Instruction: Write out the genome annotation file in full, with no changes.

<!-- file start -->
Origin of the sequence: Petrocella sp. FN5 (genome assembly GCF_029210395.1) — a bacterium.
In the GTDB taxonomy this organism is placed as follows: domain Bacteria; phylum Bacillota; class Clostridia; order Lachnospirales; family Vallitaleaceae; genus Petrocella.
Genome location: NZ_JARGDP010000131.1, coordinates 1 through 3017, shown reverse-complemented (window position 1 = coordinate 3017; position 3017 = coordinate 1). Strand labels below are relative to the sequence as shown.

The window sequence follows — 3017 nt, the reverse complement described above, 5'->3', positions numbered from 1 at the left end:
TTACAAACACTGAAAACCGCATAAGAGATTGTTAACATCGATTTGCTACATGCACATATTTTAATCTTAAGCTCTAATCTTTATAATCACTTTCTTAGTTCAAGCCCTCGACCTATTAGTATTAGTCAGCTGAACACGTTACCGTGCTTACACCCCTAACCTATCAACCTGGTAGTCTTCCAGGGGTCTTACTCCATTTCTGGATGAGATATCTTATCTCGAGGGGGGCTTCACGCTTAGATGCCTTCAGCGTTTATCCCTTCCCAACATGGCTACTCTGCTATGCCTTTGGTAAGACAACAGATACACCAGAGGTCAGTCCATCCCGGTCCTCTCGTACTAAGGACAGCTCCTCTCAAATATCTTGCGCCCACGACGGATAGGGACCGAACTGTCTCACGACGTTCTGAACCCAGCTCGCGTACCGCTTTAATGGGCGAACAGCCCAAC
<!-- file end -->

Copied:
Origin of the sequence: Petrocella sp. FN5 (genome assembly GCF_029210395.1) — a bacterium.
In the GTDB taxonomy this organism is placed as follows: domain Bacteria; phylum Bacillota; class Clostridia; order Lachnospirales; family Vallitaleaceae; genus Petrocella.
Genome location: NZ_JARGDP010000131.1, coordinates 1 through 3017, shown reverse-complemented (window position 1 = coordinate 3017; position 3017 = coordinate 1). Strand labels below are relative to the sequence as shown.

The window sequence follows — 3017 nt, the reverse complement described above, 5'->3', positions numbered from 1 at the left end:
TTACAAACACTGAAAACCGCATAAGAGATTGTTAACATCGATTTGCTACATGCACATATTTTAATCTTAAGCTCTAATCTTTATAATCACTTTCTTAGTTCAAGCCCTCGACCTATTAGTATTAGTCAGCTGAACACGTTACCGTGCTTACACCCCTAACCTATCAACCTGGTAGTCTTCCAGGGGTCTTACTCCATTTCTGGATGAGATATCTTATCTCGAGGGGGGCTTCACGCTTAGATGCCTTCAGCGTTTATCCCTTCCCAACATGGCTACTCTGCTATGCCTTTGGTAAGACAACAGATACACCAGAGGTCAGTCCATCCCGGTCCTCTCGTACTAAGGACAGCTCCTCTCAAATATCTTGCGCCCACGACGGATAGGGACCGAACTGTCTCACGACGTTCTGAACCCAGCTCGCGTACCGCTTTAATGGGCGAACAGCCCAAC